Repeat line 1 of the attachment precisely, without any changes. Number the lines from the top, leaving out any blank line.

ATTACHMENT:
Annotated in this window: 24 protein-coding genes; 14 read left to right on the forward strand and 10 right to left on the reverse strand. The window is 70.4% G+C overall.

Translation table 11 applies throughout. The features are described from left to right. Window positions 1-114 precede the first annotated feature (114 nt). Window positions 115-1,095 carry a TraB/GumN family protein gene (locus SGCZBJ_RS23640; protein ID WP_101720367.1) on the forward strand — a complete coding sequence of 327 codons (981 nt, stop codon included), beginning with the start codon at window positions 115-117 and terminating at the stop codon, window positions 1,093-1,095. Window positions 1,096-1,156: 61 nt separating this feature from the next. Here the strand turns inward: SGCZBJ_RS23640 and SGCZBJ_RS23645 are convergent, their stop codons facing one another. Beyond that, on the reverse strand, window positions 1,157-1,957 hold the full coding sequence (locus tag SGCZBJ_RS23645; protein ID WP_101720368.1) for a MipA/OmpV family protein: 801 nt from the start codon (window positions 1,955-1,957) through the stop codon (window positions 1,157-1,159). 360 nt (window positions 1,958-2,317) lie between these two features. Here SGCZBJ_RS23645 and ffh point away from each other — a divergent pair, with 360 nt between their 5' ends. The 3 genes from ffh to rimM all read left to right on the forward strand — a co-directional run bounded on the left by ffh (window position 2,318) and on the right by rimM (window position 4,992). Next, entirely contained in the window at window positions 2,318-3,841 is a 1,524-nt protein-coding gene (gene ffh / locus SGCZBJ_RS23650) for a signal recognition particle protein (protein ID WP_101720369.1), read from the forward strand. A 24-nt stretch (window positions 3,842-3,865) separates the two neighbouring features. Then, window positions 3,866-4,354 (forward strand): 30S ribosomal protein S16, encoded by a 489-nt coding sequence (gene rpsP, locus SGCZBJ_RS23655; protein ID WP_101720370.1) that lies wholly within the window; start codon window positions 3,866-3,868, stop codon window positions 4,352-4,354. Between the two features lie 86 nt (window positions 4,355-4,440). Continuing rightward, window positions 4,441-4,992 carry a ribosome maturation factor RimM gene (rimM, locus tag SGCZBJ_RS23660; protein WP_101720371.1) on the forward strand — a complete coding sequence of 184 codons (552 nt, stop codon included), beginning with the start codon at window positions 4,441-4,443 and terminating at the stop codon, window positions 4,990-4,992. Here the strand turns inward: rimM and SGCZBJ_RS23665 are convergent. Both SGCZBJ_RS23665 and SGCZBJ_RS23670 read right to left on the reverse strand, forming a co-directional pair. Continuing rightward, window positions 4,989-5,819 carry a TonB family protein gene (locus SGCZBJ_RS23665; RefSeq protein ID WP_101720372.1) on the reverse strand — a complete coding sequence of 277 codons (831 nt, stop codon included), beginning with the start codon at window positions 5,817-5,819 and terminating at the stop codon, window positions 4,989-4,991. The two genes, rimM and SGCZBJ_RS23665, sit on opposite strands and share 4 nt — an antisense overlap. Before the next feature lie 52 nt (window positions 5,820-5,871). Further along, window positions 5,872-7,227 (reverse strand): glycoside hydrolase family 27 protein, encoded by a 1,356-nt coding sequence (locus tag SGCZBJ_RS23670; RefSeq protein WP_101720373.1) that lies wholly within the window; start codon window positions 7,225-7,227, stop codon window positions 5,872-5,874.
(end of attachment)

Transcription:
Annotated in this window: 24 protein-coding genes; 14 read left to right on the forward strand and 10 right to left on the reverse strand. The window is 70.4% G+C overall.